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 Post subject: How to repair scratches in Bakelite?
PostPosted: Nov Tue 21, 2006 12:12 pm 
Member

Joined: May Wed 17, 2006 9:07 pm
Posts: 80
Location: N.E. Georgia
Hi,
Have a brindle brown Bakelite cabinet that has a few scratches on top that I would like to get rid of with out harming the shine.
It was covered with gunk and paint drops when I started on it. After washing with hot soapy water follow by scrubbing with Mineral Spirits and then Lacquer thinner, I've got it clean and ready to polish.
I polished the sides with Kings Ransom (a paste car wax that I've had for a while) and they shined up good. Wanted to try and remove the scratches from the top before I polish it. The surface still has a shine.
Any ideas on how to remove the scratches?
Thank, Roy

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will reduce you to their level and defeat you with experience"


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 Post subject:
PostPosted: Nov Tue 21, 2006 1:59 pm 
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Joined: Jan Thu 01, 1970 1:00 am
Posts: 1964
Location: Philadelphia, PA, USA
I am an advocate of Brasso. For really deep scratches, auto rubbing compound and a lot of patience.

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Mike Koste
Gobs of Knobs
Ambler, PA


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 Post subject:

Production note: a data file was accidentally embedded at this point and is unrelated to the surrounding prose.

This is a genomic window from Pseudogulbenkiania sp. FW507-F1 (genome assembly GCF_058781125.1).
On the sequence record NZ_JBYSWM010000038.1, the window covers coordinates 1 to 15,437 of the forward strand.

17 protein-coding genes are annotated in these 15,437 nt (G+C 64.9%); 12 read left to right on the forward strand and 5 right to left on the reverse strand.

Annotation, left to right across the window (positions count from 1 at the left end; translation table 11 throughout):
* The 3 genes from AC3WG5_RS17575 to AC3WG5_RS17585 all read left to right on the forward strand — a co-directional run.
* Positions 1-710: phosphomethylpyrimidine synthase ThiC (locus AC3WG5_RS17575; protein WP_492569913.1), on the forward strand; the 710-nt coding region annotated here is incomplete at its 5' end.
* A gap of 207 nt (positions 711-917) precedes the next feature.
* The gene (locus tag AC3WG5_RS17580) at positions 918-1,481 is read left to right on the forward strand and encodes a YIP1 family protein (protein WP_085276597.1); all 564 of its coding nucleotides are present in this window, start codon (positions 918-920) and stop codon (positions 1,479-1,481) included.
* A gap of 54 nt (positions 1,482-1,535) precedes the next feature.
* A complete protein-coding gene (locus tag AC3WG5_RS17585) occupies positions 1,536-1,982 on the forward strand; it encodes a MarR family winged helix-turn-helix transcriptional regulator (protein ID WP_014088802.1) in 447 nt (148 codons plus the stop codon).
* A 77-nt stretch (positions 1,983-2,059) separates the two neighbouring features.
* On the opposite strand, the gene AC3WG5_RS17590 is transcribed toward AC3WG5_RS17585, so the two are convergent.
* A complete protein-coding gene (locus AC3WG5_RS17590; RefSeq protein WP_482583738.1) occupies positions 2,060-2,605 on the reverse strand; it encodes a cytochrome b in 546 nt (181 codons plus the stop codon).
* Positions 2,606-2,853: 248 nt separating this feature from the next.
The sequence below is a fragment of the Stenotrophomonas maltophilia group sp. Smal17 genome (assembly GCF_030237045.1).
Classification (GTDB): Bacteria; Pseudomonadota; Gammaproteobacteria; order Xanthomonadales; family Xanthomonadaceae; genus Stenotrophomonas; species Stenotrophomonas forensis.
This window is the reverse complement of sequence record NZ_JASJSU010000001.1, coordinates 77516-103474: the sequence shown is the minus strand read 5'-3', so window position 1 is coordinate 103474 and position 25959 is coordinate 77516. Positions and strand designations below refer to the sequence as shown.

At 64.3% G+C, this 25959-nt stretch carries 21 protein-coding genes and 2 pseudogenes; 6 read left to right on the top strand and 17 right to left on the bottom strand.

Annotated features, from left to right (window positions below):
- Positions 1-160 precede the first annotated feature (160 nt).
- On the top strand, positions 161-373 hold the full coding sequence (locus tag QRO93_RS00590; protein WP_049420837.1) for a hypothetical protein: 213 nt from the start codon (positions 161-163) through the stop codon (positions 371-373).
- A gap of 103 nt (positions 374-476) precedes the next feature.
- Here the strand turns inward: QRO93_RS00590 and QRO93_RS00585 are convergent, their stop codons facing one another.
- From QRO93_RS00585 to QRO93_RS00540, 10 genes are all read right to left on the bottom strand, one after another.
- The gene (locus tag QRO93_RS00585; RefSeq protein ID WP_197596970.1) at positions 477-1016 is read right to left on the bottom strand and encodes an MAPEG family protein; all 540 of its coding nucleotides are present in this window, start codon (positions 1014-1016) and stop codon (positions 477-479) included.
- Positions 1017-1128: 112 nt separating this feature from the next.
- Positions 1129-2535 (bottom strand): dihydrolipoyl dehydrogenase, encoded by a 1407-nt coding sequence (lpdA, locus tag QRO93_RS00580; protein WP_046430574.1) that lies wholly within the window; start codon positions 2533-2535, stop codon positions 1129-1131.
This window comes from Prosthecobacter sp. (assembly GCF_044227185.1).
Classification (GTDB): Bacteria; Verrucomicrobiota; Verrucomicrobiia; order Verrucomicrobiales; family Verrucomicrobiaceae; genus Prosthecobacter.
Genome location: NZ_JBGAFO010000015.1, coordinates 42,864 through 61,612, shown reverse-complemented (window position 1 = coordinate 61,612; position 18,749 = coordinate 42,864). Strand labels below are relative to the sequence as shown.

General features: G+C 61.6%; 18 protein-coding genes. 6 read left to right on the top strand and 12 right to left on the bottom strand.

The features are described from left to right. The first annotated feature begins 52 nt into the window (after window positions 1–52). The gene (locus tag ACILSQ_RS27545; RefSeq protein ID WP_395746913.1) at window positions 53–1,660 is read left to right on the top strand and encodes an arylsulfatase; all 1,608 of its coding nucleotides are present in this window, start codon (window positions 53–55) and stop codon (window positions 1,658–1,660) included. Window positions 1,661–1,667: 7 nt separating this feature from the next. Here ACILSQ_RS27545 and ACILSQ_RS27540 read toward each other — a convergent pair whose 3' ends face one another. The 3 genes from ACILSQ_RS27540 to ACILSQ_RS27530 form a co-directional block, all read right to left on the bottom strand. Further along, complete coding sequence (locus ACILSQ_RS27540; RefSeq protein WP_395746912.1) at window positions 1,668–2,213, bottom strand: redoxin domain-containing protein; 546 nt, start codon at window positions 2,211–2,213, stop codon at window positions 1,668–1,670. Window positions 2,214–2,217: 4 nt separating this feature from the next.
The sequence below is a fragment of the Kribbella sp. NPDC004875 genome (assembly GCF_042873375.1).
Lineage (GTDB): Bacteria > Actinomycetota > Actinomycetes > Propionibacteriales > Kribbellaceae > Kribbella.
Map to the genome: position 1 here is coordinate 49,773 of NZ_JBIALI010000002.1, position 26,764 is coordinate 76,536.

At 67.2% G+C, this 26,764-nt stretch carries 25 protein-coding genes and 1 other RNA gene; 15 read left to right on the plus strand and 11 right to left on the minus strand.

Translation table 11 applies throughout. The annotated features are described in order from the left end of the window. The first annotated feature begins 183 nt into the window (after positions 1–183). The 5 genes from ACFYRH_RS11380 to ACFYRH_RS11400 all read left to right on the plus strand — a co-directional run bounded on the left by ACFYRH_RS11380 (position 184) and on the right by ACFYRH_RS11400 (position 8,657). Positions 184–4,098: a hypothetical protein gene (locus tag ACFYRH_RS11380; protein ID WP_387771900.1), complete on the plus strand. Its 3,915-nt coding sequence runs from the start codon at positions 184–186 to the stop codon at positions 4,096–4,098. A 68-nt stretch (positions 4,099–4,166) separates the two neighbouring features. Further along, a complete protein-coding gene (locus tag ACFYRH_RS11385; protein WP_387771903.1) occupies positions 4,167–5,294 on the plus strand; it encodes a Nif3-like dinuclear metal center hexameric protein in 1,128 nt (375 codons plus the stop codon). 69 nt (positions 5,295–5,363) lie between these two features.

PostPosted: Nov Tue 21, 2006 3:11 pm 
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Joined: Jan Thu 01, 1970 1:00 am
Posts: 1198
Location: Jim Thorpe, Pa., USA
Doesn't Bakelite have just a thin hard skin on it. Don't you have to be careful not to go through it and get into the granular material below, or am I thinking of another type of plastic? I have a couple of dull Bakelite sets and have been reluctant to try to polish them too heavily for fear of ruining the cabinet altogether.

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Tom Lager
My web page http://lagert.undrground.org


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 Post subject:
PostPosted: Nov Tue 21, 2006 3:45 pm 
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Joined: Jan Thu 01, 1970 1:00 am
Posts: 1863
Location: Houston Texas USA
Roy, Tom, et al...

If you are somewhat new to removing blemishes from plastic materials including Bakelite, a few observations may be helpful to get you started...What follows is an approach I learned many years ago and has worked well...There are others who have their "pet" methods and those can be found among the archived postings here at ARF...Search "Bakelite" and you will find enough material to fill a book nearly the size of "Big Red". <grin>

Scratches in Bakelite or any other plastic material have to be evaluated in terms of severity...That is, their depth into the material...The simple fingernail test is a decent starting point and the "feedback" you get from running your fingernail across the scratch(es) can guide you as to your starting point without a lot of needless effort...Work in a well-lit area...A headband magnifier may be of help...I use one often in scratch repair and polishing routines.

Here are three suggestions as to how to proceed based upon your test results...They are presented in worst case -to- best case order: